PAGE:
Routinely inspect your HVAC air filters. A dirty filter will cause your air conditioner or furnace to work harder to cool and heat your home. If your HVAC system works harder, it will cost you more money each month to operate.
Left unattended, clogged and dirty air filters can result in potentially dangerous and more costly repairs. They can create health related problems for your family, lead to expensive service calls and, in extreme cases, can pose a fire risk.
Find out which air filter sizes you need and purchase at least four of each. Replace the filters every three months so your family and HVAC system can breathe easy.
Install a Programmable Thermostat
Here’s another relatively easy tip to get you on the road to year-round energy efficiency. If your home has a manual thermostat, you are losing money every month. Replacing your manual thermostat with a digital programmable thermostat can save you approximately $200 each year on your energy bill.
Basic digital programmable thermostats range in price from $25 to $30 and are readily available at home improvement centers. Your new thermostat will give you an exact read of your home’s temperature and will allow you to automatically adjust the temperature while you are away during the day and at night while sleeping.
Insulate Your Water Heater
The Department of Energy says water heater operation can represent up to 25 percent of your home’s overall energy costs. Wrapping your water heater with an insulating blanket will keep costly heat from escaping.
How do you know you need one? If the surface of your water heater feels hot, you are losing heat – and money. Purchase a vinyl-faced fiberglass water heater blanket for under $30. It's just another simple way to drive those energy costs down!
Change the Direction of Your Ceiling Fan
Finally, don’t forget to change the ceiling fan direction based on time of the year. This one little hint will help keep you cooler in the summer and warmer in the winter – for less money.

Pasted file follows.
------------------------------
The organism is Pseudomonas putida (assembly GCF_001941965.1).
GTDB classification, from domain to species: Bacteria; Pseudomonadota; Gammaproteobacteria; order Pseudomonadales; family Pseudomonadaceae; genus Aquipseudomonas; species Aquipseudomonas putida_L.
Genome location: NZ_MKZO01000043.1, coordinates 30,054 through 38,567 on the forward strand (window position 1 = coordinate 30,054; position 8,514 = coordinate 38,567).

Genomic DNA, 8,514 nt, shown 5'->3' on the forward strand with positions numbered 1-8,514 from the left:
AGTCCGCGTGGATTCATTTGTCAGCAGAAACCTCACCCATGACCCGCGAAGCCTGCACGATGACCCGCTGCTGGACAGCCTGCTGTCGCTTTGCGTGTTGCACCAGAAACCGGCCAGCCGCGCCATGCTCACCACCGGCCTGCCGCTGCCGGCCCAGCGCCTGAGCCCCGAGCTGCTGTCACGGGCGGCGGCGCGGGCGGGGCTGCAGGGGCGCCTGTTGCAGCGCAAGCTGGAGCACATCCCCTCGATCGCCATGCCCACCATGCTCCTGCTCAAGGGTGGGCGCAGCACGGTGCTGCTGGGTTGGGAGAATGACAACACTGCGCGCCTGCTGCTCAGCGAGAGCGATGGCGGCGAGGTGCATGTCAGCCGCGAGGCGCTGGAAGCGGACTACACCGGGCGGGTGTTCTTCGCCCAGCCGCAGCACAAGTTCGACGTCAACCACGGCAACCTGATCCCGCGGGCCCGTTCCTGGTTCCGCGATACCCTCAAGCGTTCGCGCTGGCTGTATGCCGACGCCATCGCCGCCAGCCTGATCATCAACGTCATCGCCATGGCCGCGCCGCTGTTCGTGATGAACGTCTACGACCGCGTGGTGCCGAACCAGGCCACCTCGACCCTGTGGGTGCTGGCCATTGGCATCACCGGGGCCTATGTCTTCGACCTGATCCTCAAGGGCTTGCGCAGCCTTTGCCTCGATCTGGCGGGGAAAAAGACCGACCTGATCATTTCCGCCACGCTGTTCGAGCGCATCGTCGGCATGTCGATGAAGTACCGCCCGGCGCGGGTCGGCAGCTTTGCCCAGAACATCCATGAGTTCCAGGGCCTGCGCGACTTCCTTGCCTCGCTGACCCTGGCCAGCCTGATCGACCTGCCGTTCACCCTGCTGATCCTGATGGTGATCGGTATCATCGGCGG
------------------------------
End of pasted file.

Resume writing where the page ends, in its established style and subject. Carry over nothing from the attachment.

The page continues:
During the summer months, your ceiling fan blades should turn counterclockwise, moving the air downward onto you.
In cold weather, reverse the blade direction by flipping the switch on the fan motor. Operate your fan on its lowest setting – it will pull cool air up and force warm air near the ceiling back down into the room.
Schedule Routine HVAC Maintenance
You should schedule an appointment for HVAC system maintenance at least twice a year. While these spring and fall service visits will cost you money, routine preventative maintenance will help you avoid costly repairs. You can then rest assured your HVAC system is running efficiently and safely!
Help for Weatherizing Your Home
HVAC Maintenance Checklists
- Inspect ductwork
- Check refrigerant levels
- Inspect electrical parts and controls
- Clean and check evaporator and condensing coils
- Clean and adjust blower components
- Check drain lines
- Calibrate thermostat
- Lubricate moving parts
- Inspect and replace filters
- Check motor voltage and amperage
- Check operation of safety controls
- Inspect fan and blower motor
- Lubricate moving parts
- Check air filter
- Clean burners and pilot
- Check fan control operation and ignition start up
- Check heat exchanger
- Inspect and adjust thermostat
- Check temperature rise
- Inspect ductwork
© 2012 lindacee